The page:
All of this needs to be thought through – what is happening here? Firstly I looked at the mower. The sharp blade operates at high speed and produces finely textured clippings, which are forced under pressure, back into the lawn. You don’t have a grass catcher with these mowers, yet there is no evidence of any clippings sitting on the surface after you pass over the lawn.

If you have ever composted your own clippings you will have noticed how quickly these start to heat up. This is a result of high levels of nitrogen in the green leaves, which fuels rapid breakdown. This same element nitrogen in a different form is the major element in lawn fertilisers, which promotes rapid green growth.

By pumping these fine clippings back into the grass I am providing nutrition for the lawn plant. Naturally occurring bacteria and fungi living in the soil break down the clippings into a form of nutrient that the grass can take up and use to fuel its own growth.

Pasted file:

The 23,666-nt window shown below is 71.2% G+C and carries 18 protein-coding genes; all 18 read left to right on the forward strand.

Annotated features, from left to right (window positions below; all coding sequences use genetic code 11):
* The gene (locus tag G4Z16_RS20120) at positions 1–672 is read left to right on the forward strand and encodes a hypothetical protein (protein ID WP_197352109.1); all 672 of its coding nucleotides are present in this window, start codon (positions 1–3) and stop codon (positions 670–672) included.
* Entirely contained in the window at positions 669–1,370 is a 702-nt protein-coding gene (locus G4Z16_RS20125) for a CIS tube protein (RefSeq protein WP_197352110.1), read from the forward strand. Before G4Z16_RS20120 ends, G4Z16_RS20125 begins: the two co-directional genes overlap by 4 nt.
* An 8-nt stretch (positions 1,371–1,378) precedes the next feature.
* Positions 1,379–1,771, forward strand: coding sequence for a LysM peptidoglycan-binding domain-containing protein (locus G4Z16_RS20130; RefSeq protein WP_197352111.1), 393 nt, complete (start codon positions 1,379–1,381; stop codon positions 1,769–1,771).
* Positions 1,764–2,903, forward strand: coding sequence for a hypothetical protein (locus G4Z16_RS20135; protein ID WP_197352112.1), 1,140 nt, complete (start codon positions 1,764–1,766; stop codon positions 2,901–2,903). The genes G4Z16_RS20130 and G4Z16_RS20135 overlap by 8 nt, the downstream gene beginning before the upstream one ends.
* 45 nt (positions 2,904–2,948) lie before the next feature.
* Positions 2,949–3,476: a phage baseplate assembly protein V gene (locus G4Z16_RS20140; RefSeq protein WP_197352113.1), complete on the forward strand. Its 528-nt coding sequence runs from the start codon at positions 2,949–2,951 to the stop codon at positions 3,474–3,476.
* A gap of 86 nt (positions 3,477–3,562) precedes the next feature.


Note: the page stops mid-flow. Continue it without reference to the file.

Mulching mowers are a form of rotary mowers. These tend to be more expensive to buy than regular rotary types but are well below the cost of reel mowers. The main drawback is the need to up the regularity of cutting your lawn, however the payback is less weeds and no need to fertilise your lawn.

My goal is to cut out the use of both fertilisers and pesticides on my lawn and move in a more organic direction.

One motivation is the knowledge that approximately 60% of applied fertilisers miss the target, which means that most of that fertiliser goes into aquifers or is washed into the soil.